Have a great weekend y'all!

I feel like screaming

Last week, we sent a student teacher on her way. Without going into details, everyone at the school had had enough. Besides, she was finished with her solo teaching. While I would never hire her, she'll graduate this weekend even though she hasn't taken the test in order for her to be certified.

Because she has to have the last word, she has been telling all kinds of stories about the teachers at my school. While most of them aren't likely true, I am concerned about one thing she reported. And it could be true. And I can't ignore it.


All this to distract from her faults. All this for me to contend with which is probably going to make me want to drink the whole box 'o wine tonight.

This afternoon, I have to go meet with the Deans of Education. Should I introduce myself as the Beth of Education for my school? Am I the only one who thinks the title "Dean" sounds silly?

Why do I feel like I'm going to be in trouble?

Wednesday, May 6, 2009

May Day! May Day!

Last night I watched my youngest, Mr. Funny, in his Spring Jazz Concert. One girl had a flute solo and was obviously nervous about it. Once her part was over, she audibly sighed and wiped her brow.

Clearly, the worst part for her was over.

It reminded me to take a deep breath.

So far in May, I've...

Ran around at Field Day

Helped host a jewelry sale

Helped with the Relay for Life

Kicked off the March of Dimes coin drive

Ran/walked a 5K and let a 74 year old dude beat me

Helped my husband with catering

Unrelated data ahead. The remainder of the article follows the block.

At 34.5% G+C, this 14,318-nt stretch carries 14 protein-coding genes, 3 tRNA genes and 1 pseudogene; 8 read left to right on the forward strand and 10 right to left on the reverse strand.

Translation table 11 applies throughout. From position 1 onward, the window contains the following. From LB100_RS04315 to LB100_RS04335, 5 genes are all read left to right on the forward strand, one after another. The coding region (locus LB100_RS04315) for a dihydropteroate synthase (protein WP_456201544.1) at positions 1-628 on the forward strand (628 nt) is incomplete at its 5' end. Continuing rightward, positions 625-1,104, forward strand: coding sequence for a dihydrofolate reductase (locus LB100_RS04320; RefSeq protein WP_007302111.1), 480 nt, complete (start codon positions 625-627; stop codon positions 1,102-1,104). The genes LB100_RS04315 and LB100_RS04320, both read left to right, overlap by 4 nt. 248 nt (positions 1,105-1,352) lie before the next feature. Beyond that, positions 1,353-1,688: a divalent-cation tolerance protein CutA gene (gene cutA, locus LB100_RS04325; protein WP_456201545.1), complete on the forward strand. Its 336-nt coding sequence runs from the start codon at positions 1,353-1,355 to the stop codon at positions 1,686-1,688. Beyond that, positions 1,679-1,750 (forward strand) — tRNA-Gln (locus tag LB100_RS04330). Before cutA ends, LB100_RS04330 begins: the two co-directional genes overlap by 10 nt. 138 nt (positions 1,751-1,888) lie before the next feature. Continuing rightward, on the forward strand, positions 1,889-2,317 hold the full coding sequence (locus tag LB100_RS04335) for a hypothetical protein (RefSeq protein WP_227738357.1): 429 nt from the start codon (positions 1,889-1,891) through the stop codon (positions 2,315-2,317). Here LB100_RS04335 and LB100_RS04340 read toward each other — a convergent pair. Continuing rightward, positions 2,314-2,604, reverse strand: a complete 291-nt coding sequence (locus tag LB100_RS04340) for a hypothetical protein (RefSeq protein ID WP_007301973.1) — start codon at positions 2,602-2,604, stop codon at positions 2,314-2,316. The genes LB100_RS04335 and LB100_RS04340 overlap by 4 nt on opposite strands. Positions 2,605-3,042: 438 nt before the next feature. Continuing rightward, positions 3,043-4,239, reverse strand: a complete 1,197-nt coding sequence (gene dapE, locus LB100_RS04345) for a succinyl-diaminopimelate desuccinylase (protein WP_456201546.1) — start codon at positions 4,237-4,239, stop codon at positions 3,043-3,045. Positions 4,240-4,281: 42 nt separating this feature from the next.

Attended a PTO Executive Board meeting

Had my final School Council meeting for the year which is really a dog and pony show I have to host 4 times a year

Attended my school's Spring Concert

Hosted lunch for my PTO Executive Board members who are leaving

Organized stuff for Teacher Appreciation Week

Hosted meet and greet for the upcoming 6th graders with the middle school

Attended a School Board Work Session

Attended a Principal's Meeting

Organized a meeting with the 5th graders and parents going on the NY Trip

Planned Enrichment class for 3rd graders on photography

Attended son's Spring Jazz Concert

I still have yet to accomplish:
Buying both son's birthday gifts

Ending the school year with a bang well, not really with a bang because that would be scary - but ending the year in a happy way

Honor's Day

Making class rolls for next year

And the list goes on and on and on

But I know in a couple more weeks, I'll be able to sigh and wipe my brow.

Until then, I'm afraid my posting and commenting may be a bit sporadic.